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The diagnosis of localised, tender lumps on the sole of the foot can be difficult. The differential diagnosis of callus, corn and wart is aided by an understanding of their morphology and the effect of paring these lumps (Table 7.1).

Table 7.1

Comparison of the main causes of a lump on the sole of the foot

A callus (Fig. 7.1) is simply a localised area of hyperkeratosis related to some form of pressure and friction.

A corn (Fig. 7.2) is a small, localised, conical thickening, which may resemble a plantar wart but which gives a different appearance on paring.

A wart (Fig. 7.3) is more invasive, and paring reveals multiple small, pinpoint bleeding spots.


There are many treatments for this common and at times frustrating problem. A good rule is to avoid scalpel excision, diathermy or electrocautery because of the problem of scarring. One of the problems with the removal of plantar warts is the ‘iceberg’ configuration (Fig. 7.4) and not all may be removed. Pare the wart with a scalpel or file with a pumice stone or emery board prior to treatment.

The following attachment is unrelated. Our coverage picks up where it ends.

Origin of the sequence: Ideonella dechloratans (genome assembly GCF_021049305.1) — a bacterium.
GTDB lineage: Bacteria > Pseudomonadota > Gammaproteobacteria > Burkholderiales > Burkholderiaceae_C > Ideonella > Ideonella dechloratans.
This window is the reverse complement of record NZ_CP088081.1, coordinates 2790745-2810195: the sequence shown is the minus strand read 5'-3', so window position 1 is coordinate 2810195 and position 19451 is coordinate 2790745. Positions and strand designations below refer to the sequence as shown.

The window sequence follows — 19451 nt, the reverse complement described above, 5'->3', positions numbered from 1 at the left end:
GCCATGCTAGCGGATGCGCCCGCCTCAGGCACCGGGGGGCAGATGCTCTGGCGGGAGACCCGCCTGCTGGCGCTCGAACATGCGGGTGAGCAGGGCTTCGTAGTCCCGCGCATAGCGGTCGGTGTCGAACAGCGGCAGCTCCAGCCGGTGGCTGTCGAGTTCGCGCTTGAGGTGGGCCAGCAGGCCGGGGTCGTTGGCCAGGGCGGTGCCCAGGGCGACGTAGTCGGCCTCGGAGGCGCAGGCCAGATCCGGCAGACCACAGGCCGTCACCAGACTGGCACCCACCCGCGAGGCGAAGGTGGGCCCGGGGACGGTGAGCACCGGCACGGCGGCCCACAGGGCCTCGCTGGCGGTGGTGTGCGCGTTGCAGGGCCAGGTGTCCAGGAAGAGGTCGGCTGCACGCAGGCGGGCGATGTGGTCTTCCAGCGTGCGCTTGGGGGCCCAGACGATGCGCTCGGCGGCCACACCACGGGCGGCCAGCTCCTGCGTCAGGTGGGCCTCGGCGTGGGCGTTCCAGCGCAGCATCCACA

Fig. 7.4

‘Iceberg’ configuration of plantar wart

Liquid nitrogen

  1. Pare wart.

  2. Apply liquid nitrogen (use double freeze–thaw cycle).

  3. Repeat every 2 weeks until resolved.

Can be painful and results are often disappointing.

Topical chemotherapy

  1. Pare wart (particularly in children).

  2. Apply Upton’s paste to wart each night and cover.

  3. Review as necessary.

(Upton’s paste comprises trichloroacetic acid 1 part, salicylic acid 6 parts, glycerine to a stiff paste.)

Topical chemotherapy and liquid nitrogen


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